Do you realize how fucking great a Gorillaz greatest hits record would be? The thing would be practically unstoppable: "Clint Eastwood," "DARE," "Feel Good Inc," "Dirty Harry," "Slow Country," "Tomorrow Comes Today," "19-2000," among about a dozen others. Gorillaz has always been more of a great singles band than album-oriented outfit. That being said, Plastic Beach is their most consistent album that will, nonetheless, add quite a few more highlights to this imagined greatest hits package.
Each Gorillaz album has a dual highlight: the funky go-getter dressed in flashy t-shirt and neon kicks and the sad-sack downer wearing yesterday's pajamas. On their self-titled debut, this couple was "Clint Eastwood" and "Slow Country," respectively. The pair is readily identifiable on Plastic Beach: "Superfast Jellyfish" is the album's best rave-up, while the exquisite "Rhinestone Cowboys" plays to the surprising strength of Albarn's deadpan 2-D act.
As a whole the album balances these exuberant highs and the slouching lows. After a surprisingly slow start (two introductions to the album plus a prelude to the third song!), the album takes off with "White Flag" when MCs Kano and Bashy trade rhymes over a funky flute driven beat provided by the Lebanese National Orchestra for Oriental Arabic Music. The one-two punch of "Stylo" and "Superfast Jellyfish" employ surprising guests (Bobby Womack, De La Soul, Gruff Rhys) to great effect. On the softer side, Little Dragon gives Albarn a hand with "Empire Ants" and "To Binge" to create a pair of watery dreams. Later, Lou Reed lends his trademark talk-singing to the terrific "Some Kind of Nature," a song that sounds more upbeat than the lyrics suggest. Albarn assumes solo control over "On Melancholy Hill" and "Broken," the former of which is one of the strongest tracks on the album. Late on Plastic Beach, Bobby Womack returns for the forlorn "Cloud of Unknowing." The song finds him standing on the beach at night, staring at the lonely satellites swinging in their orbits.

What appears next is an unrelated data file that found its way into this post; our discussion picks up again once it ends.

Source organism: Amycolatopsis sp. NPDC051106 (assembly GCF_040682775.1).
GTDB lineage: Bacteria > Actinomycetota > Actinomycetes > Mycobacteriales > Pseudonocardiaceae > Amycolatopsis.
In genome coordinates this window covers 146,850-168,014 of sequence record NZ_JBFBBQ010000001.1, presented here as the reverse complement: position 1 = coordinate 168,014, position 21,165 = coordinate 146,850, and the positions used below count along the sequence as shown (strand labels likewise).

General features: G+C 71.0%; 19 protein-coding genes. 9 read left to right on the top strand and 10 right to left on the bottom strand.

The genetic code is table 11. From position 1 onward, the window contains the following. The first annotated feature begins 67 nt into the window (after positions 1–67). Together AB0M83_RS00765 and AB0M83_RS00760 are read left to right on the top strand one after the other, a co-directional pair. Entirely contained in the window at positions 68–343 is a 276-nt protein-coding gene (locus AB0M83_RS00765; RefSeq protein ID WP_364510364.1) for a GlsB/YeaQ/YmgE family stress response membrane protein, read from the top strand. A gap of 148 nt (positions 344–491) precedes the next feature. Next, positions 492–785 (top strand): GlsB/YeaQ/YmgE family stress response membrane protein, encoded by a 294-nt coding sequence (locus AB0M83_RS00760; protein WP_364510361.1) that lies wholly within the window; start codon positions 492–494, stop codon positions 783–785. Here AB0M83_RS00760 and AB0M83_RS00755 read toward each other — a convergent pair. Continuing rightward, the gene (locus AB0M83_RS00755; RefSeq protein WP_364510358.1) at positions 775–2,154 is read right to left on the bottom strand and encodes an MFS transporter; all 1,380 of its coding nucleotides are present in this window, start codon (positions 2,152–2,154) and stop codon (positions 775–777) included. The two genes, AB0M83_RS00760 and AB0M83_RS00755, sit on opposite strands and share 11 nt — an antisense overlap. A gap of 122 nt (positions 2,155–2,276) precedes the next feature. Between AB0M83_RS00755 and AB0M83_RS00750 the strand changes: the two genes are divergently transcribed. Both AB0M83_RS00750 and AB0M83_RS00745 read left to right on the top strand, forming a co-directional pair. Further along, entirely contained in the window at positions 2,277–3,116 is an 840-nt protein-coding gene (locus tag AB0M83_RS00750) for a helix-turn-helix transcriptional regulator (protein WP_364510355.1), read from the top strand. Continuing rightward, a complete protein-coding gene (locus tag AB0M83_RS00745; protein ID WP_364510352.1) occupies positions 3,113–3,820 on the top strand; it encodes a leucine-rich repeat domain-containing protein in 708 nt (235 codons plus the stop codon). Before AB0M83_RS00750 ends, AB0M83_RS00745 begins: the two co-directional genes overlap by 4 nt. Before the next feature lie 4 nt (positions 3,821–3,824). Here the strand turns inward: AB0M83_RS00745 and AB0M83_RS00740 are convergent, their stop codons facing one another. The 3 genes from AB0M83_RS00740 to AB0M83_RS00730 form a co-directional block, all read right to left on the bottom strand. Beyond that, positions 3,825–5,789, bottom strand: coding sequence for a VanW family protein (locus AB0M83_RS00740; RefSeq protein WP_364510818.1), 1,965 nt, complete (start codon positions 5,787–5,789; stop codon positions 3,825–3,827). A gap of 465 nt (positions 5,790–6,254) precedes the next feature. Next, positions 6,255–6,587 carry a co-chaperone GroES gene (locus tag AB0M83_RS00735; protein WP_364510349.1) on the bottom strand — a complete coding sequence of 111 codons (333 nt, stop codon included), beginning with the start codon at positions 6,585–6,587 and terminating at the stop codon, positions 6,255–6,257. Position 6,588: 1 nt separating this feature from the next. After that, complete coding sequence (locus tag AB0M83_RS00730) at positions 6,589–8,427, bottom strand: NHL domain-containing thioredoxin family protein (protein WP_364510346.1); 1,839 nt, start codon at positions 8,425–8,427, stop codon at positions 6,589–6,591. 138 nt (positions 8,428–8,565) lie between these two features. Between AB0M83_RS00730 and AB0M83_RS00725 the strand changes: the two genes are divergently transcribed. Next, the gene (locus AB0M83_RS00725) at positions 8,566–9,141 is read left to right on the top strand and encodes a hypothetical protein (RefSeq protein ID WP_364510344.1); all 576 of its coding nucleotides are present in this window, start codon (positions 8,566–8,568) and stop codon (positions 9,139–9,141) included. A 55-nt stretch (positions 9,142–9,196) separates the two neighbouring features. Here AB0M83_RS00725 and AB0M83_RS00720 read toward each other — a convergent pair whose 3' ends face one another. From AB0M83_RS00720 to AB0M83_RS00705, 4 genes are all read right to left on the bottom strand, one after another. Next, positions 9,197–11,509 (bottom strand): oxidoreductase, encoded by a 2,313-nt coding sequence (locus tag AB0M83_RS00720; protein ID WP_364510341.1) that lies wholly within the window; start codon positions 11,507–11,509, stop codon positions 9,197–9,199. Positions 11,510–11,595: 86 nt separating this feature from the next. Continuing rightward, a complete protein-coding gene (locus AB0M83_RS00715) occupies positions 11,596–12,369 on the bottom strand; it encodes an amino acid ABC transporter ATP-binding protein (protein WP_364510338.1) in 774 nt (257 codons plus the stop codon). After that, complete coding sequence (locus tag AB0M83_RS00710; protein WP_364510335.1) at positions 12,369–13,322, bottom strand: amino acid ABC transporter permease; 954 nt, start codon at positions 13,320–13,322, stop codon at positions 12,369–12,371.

While the album is a near perfect 50/50 split between the upbeat and the ponderous numbers, the sequencing is a bit off. The band has stacked the deck in favor of the first half of the album; the second half lags a bit due to the number of soggy down-tempo songs. Taken on their own, however, some of these moments (particularly "Cloud of Unknowing" and "To Binge") reward patient listeners.
Thematically, the album concerns the degeneration of the environment. For Gorillaz, though, the ruthless exploitation of our planet isn't just an inconvenient truth; it's a terrific metaphor for postmodern artistry. The way that far-flung detritus ends up on a beach in the middle of the ocean is evidence of chaos theory's cruel logic. The metaphor suggests that culture is really just an ocean of unmoored trash, washing up on far shores, waiting to be reused and recycled. And from the beginning, hasn't this been Gorillaz's modus operandi?